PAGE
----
Fossilised bird egg offers clues to Brazil’s prehistoric past

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Brazilian scientists have uncovered a near-intact fossilised bird egg– Brazil’s first– in Sao Paulo State.

 As Julio Cesar de A. Marsola and his colleagues explain in the journal Alcheringa, their discovery is of great importance due to a number of reasons. Compared to the abundance of eggs from non-avian dinosaurs, discoveries of complete eggs from Mezosoic birds are somewhat scarce.

Although there were no remains found inside this particular egg, known formally as LPRP USP-0359, the team’s extensive tests revealed crucial information about both the egg itself and its wider context. Their observations show that LPRP-USP0359 is, in fact, one of the smallest and thinnest shelled Mesozoic bird eggs ever discovered.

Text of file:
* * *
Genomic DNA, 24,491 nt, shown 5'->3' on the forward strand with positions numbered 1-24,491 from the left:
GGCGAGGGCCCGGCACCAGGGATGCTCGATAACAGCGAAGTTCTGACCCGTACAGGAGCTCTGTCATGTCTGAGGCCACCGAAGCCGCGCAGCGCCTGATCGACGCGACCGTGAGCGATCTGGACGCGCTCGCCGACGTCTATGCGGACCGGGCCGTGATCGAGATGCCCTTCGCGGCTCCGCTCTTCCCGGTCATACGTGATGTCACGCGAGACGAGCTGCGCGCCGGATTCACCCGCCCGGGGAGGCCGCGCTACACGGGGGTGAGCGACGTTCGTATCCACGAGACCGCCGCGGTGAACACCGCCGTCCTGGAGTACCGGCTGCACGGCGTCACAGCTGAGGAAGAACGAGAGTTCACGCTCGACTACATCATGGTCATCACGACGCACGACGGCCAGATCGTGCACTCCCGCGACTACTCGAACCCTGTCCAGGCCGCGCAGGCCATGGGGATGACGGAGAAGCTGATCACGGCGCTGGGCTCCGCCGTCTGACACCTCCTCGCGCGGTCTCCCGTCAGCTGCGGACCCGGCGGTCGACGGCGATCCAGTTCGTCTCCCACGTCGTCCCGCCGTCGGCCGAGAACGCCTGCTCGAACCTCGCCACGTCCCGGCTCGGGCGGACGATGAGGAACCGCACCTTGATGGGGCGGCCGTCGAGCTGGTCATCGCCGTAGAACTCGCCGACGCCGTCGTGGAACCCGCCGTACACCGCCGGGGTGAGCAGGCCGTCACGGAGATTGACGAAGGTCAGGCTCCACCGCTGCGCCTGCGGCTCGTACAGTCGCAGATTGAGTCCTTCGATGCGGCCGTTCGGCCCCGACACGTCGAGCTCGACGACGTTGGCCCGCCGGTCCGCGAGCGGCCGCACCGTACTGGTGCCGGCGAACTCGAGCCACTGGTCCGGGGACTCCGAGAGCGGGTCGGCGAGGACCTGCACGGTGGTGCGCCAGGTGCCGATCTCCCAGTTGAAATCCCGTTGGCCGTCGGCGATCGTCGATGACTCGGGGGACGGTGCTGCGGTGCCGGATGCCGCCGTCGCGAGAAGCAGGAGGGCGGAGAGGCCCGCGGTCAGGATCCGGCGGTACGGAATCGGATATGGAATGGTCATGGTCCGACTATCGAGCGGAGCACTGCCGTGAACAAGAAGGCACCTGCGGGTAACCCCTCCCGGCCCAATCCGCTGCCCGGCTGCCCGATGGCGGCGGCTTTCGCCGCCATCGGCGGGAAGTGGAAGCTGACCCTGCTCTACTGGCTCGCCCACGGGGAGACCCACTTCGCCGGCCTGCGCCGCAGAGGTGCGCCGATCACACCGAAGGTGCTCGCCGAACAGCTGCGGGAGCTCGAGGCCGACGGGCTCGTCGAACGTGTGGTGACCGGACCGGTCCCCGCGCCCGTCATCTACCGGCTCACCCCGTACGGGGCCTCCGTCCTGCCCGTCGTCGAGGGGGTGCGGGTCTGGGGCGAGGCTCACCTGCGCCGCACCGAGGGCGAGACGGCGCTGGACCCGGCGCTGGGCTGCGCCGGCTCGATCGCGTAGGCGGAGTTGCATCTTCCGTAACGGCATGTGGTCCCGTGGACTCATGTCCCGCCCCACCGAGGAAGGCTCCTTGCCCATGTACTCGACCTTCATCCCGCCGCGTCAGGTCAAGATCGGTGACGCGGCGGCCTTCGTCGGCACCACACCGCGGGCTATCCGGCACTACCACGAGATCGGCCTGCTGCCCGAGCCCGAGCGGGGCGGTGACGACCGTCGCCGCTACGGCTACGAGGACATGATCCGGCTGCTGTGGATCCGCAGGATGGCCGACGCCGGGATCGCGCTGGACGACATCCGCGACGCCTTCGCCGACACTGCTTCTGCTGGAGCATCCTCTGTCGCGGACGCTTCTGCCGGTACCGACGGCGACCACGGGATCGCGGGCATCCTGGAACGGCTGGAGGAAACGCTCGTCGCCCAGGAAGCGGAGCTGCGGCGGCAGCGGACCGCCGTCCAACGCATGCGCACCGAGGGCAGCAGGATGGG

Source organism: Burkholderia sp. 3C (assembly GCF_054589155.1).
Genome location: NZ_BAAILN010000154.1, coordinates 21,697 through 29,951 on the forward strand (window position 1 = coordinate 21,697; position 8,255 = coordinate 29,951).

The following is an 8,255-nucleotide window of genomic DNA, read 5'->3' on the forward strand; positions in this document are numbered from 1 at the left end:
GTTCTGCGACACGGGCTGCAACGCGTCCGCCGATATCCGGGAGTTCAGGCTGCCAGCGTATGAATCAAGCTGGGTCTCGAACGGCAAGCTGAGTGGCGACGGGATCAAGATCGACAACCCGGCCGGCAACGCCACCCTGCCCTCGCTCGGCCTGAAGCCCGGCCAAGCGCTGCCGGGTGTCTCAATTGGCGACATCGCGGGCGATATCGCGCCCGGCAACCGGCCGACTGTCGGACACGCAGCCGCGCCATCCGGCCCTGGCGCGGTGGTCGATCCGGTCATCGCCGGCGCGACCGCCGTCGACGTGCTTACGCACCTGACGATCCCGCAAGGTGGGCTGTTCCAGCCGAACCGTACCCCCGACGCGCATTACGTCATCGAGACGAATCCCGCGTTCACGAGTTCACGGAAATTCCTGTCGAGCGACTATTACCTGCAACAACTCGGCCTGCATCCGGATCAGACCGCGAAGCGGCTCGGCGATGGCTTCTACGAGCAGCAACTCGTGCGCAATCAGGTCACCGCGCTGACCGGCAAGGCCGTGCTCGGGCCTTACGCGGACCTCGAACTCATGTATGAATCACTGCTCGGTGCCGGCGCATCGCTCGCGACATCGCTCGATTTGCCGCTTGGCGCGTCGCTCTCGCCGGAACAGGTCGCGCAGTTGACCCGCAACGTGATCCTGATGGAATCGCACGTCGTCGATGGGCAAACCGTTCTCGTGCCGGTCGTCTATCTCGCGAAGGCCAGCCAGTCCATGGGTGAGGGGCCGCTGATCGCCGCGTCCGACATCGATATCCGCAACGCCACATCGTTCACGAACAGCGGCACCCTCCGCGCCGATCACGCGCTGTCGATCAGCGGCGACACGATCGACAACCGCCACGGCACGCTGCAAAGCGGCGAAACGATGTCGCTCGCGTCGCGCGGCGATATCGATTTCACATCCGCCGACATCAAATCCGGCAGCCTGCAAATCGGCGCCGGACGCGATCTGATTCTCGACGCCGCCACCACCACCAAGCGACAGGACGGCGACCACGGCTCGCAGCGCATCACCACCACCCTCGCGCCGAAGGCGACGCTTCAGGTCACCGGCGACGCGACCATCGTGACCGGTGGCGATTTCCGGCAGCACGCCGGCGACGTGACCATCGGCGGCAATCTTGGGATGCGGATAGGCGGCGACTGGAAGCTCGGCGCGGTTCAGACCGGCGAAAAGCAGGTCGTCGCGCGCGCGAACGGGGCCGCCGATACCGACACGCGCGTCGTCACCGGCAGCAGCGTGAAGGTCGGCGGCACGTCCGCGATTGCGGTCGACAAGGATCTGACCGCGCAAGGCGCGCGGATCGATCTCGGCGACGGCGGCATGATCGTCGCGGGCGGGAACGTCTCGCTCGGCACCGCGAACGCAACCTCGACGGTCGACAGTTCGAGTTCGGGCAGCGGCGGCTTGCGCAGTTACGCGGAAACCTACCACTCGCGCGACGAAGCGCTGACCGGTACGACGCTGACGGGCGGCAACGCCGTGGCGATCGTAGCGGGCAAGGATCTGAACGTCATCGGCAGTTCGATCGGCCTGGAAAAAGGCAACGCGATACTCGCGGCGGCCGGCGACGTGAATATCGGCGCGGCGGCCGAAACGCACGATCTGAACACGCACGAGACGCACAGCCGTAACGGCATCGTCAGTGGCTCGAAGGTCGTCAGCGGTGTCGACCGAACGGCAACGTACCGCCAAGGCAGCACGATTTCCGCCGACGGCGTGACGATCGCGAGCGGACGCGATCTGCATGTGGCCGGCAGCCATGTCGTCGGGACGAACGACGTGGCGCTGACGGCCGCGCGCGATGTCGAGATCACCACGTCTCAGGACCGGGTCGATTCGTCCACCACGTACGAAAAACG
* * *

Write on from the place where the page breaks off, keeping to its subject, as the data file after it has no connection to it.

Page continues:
Furthermore, similarities between the Brazilian egg and specimens found in Argentina indicate an affinity between them as Ornithothoraces. Due to further similarities in where and how they eggs were found, the researchers suggest that the two birds may also have preferred the same types of breeding and nesting habitats- important clues that will aid palaeontologists in creating a more detailed picture of the South America’s Mesozoic past.

 

 

 

Contributing Source: Taylor & Francis

Header Image Source:  Wikimedia

 

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